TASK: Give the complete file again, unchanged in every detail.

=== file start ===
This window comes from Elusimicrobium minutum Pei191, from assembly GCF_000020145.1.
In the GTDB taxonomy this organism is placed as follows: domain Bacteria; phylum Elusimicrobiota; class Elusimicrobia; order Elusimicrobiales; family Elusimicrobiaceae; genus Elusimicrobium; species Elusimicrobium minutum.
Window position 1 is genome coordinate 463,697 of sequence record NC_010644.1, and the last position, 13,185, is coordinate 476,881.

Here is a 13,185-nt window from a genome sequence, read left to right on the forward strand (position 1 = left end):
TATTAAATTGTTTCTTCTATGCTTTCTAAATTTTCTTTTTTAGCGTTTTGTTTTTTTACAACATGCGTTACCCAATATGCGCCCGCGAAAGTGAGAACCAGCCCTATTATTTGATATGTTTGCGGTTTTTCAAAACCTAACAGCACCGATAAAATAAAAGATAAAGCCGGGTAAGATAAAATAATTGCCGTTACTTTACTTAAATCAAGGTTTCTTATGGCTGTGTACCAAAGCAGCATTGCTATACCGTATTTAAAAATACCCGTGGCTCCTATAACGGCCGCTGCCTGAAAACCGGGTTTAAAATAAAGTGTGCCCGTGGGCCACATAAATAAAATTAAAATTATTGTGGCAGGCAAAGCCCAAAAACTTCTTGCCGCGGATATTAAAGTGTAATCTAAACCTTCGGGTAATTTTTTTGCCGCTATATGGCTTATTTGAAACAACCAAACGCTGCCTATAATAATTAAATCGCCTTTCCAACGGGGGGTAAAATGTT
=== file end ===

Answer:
This window comes from Elusimicrobium minutum Pei191, from assembly GCF_000020145.1.
In the GTDB taxonomy this organism is placed as follows: domain Bacteria; phylum Elusimicrobiota; class Elusimicrobia; order Elusimicrobiales; family Elusimicrobiaceae; genus Elusimicrobium; species Elusimicrobium minutum.
Window position 1 is genome coordinate 463,697 of sequence record NC_010644.1, and the last position, 13,185, is coordinate 476,881.

Here is a 13,185-nt window from a genome sequence, read left to right on the forward strand (position 1 = left end):
TATTAAATTGTTTCTTCTATGCTTTCTAAATTTTCTTTTTTAGCGTTTTGTTTTTTTACAACATGCGTTACCCAATATGCGCCCGCGAAAGTGAGAACCAGCCCTATTATTTGATATGTTTGCGGTTTTTCAAAACCTAACAGCACCGATAAAATAAAAGATAAAGCCGGGTAAGATAAAATAATTGCCGTTACTTTACTTAAATCAAGGTTTCTTATGGCTGTGTACCAAAGCAGCATTGCTATACCGTATTTAAAAATACCCGTGGCTCCTATAACGGCCGCTGCCTGAAAACCGGGTTTAAAATAAAGTGTGCCCGTGGGCCACATAAATAAAATTAAAATTATTGTGGCAGGCAAAGCCCAAAAACTTCTTGCCGCGGATATTAAAGTGTAATCTAAACCTTCGGGTAATTTTTTTGCCGCTATATGGCTTATTTGAAACAACCAAACGCTGCCTATAATAATTAAATCGCCTTTCCAACGGGGGGTAAAATGTT